Retailers can expect sales gains in organic apple bags with smaller crop size, says CMI
September 19, 2017
Columbia Marketing International LLC (CMI), owner of the Daisy Girl brand of organic apples, said with organic apple production estimated to be up by 15 percent in the 2017 season, it is planning to expand distribution.
Wenatchee, Wash.-based CMI, is the sales and marketing company for six, independently owned operations growing and packing organic and conventional apples, pears, and cherries in the state. The company also has an exclusive apple and cherry partnership with Unifrutti of Chile and Kleppe of Argentina.
For the second year in a row, Daisy Girl is the top-selling, branded organic apple package in the U.S. market, said George Harter, CMI vice president of marketing.
Harter said there are several Daisy Girl orchards just coming into production, which will boost retail distribution and promotions beyond the 9,000 stores that carried the organic brand last season.
Citing Nielsen retail scan data for the past season, Harter said Daisy Girl also holds the leading sales rank for packaged organic Gala, Fuji, Red Delicious, Ambrosia, Granny Smith and Rosalynn apple varieties.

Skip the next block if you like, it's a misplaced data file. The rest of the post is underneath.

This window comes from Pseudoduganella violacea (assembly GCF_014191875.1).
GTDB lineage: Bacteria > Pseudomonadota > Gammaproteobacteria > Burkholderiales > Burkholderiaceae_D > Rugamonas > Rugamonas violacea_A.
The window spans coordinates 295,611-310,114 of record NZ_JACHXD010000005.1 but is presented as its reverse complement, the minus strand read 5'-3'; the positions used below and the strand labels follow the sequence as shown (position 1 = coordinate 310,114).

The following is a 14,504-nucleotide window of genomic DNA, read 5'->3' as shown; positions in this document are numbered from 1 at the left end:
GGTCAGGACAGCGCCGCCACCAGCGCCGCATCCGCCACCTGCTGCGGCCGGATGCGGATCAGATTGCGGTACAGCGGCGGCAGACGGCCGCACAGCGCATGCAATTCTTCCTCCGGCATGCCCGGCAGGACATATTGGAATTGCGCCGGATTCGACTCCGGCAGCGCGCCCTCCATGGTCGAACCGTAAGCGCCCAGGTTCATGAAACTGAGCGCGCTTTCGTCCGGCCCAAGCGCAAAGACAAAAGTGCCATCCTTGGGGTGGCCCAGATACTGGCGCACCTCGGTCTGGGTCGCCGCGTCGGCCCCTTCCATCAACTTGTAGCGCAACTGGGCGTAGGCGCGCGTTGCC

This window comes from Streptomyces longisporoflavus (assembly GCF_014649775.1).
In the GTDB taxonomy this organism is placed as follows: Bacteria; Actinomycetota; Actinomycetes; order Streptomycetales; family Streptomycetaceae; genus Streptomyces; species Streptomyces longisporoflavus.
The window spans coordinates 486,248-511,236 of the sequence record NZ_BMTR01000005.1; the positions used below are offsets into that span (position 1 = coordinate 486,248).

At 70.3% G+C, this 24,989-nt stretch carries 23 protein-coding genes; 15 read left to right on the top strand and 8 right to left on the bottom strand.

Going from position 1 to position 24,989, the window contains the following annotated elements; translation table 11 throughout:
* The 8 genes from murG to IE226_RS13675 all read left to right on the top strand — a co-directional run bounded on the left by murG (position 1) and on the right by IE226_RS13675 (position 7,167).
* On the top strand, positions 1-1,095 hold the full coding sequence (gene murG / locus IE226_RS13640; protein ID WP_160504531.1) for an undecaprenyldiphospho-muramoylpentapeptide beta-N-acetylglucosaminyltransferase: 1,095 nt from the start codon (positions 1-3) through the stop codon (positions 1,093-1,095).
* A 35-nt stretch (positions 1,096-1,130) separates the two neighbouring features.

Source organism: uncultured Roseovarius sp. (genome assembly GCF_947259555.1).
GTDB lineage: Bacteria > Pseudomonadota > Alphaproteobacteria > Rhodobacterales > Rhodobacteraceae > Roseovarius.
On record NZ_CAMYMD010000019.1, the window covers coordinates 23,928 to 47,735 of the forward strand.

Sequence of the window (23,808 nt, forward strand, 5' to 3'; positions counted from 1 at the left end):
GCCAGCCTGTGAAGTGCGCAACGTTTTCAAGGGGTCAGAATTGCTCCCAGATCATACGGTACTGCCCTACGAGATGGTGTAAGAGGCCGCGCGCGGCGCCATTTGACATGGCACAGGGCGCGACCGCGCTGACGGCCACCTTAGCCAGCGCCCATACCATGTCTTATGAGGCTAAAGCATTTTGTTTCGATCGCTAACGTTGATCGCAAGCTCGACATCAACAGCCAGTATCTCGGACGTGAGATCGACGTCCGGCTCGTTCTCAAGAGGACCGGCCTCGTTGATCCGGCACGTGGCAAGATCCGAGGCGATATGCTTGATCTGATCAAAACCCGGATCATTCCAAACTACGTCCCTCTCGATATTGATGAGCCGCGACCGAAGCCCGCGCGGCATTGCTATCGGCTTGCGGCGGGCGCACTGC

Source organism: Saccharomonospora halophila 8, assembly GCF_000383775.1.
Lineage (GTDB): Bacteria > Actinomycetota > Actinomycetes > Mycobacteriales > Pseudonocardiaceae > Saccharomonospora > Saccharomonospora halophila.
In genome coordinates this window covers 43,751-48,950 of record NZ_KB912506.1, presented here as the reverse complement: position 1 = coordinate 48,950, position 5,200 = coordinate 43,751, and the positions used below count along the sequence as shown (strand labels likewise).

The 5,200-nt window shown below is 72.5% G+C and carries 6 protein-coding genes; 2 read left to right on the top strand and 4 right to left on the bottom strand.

"We are a little disappointed because our Daisy Girl Pink Lady pouch bag was only [number two] in U.S. organic sales in 2016 for this variety, so we’ve got some work to do this season on Pinks," Harter said.
Still, with the smaller size profile of the organic apple crop in Washington this year, retailers should expect to see significant sales gains in organic bags, Harter said.
The company introduced the two-pound, organic pouch bag to lower the retail price point for consumers, while upgrading the packaging to change the shelf presentation from a commodity product to a high-value branded item, according to Steve Lutz, CMI senior strategist.
Lutz also cited Nielsen data showing branded organics overall are driving the category's performance.
"This past season, branded organic apple packages, generated a 26 percent year-over-year sales increase," Lutz said. "During the same period, unbranded and private-label organic apple bags showed a decline of 10.2 percent."